One of my favourite examples of this is a discussion that I got into last week regarding an article that someone had written about being sexually assaulted. In this article, the author said a few problematic things, including a couple of mildly homophobic remarks. Others kept harping on the fact that the post was homophobic, poorly written, and attention-seeking, as if those things all somehow took away from the fact that this woman had been assaulted. A few even went so far as to say that they doubted the veracity of her story, which, I mean, what in the actual fuck?
You guys, a victim is a victim is a victim. It doesn’t matter whether or not they’ve lived an exemplary life. It doesn’t matter if they’ve said things that you find disagreeable. It doesn’t matter whether or not you like them or would want to be friends with them. None of those things mean that they are deserving of violence.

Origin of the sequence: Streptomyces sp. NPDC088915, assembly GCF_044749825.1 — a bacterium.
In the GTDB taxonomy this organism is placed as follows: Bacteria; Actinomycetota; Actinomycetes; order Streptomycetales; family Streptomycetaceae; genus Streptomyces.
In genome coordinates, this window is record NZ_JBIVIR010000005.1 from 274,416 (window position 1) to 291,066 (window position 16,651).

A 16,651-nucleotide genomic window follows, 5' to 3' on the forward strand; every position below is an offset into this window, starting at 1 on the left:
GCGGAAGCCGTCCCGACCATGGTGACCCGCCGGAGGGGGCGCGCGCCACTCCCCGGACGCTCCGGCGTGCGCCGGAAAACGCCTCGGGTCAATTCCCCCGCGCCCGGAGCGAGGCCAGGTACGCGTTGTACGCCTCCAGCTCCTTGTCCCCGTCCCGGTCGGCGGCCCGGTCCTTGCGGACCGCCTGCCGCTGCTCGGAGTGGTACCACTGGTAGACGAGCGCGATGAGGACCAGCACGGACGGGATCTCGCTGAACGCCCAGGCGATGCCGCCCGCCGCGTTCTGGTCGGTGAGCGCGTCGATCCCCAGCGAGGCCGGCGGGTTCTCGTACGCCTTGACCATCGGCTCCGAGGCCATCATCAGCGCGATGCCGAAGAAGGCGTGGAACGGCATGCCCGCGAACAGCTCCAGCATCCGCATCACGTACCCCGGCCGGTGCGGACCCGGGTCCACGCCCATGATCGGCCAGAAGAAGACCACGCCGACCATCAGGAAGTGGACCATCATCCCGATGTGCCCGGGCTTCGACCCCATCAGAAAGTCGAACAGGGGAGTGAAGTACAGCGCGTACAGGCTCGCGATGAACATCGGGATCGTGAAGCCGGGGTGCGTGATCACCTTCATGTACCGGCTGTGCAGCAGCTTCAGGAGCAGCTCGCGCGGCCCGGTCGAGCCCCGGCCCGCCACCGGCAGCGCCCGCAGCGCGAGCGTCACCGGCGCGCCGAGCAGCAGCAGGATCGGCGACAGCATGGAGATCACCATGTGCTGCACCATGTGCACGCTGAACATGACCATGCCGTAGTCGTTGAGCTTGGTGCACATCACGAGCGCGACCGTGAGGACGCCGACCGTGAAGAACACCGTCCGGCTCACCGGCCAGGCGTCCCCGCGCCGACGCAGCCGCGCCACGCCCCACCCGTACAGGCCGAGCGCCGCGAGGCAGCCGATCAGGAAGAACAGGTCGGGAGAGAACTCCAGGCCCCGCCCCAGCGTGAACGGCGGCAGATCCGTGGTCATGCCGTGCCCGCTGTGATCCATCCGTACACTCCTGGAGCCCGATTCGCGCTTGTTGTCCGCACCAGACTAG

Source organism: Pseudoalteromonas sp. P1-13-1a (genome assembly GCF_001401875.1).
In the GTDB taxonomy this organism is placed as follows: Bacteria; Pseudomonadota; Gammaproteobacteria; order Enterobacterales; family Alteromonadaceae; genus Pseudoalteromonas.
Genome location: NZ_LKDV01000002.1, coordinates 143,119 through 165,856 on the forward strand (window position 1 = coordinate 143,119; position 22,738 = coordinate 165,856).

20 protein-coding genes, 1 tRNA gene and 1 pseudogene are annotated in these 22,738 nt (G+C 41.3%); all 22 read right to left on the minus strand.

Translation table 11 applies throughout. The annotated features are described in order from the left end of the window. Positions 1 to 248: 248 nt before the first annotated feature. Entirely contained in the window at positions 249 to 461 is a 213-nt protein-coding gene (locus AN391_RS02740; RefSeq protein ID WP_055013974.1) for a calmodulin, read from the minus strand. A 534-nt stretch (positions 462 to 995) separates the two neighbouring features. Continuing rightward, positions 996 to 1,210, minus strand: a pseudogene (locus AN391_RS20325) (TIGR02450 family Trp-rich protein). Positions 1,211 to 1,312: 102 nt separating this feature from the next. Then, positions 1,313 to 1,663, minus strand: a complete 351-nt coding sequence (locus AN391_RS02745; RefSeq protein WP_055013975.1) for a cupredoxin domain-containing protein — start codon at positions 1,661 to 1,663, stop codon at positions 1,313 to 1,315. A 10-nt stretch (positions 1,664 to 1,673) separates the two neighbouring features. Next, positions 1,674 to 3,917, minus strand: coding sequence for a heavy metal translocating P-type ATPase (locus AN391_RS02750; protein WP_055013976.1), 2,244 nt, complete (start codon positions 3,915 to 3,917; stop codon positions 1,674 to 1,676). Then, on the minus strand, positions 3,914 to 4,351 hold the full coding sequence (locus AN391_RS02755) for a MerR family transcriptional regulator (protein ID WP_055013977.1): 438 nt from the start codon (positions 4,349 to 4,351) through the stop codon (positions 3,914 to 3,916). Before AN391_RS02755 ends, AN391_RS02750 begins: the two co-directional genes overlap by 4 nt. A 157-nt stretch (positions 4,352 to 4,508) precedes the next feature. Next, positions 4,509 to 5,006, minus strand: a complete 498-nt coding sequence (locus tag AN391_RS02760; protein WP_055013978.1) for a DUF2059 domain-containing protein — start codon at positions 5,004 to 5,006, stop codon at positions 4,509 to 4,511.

2. You think that one of the goals of the feminist movement should be to make men feel safer or more comfortable about feminism.
Someone recently shared this video with me and it made me want to throw up everywhere:
I mean, I have so many issues with this video that I could probably write an entire series of blog posts about it. Also, I’m not sure that someone who doesn’t understand that sex and gender are two different things should be telling anyone about anything, and especially not opining on feminism. But the moment that especially makes me want to claw my own eyes out is when she asks “young women” to make feminism “male-friendly.”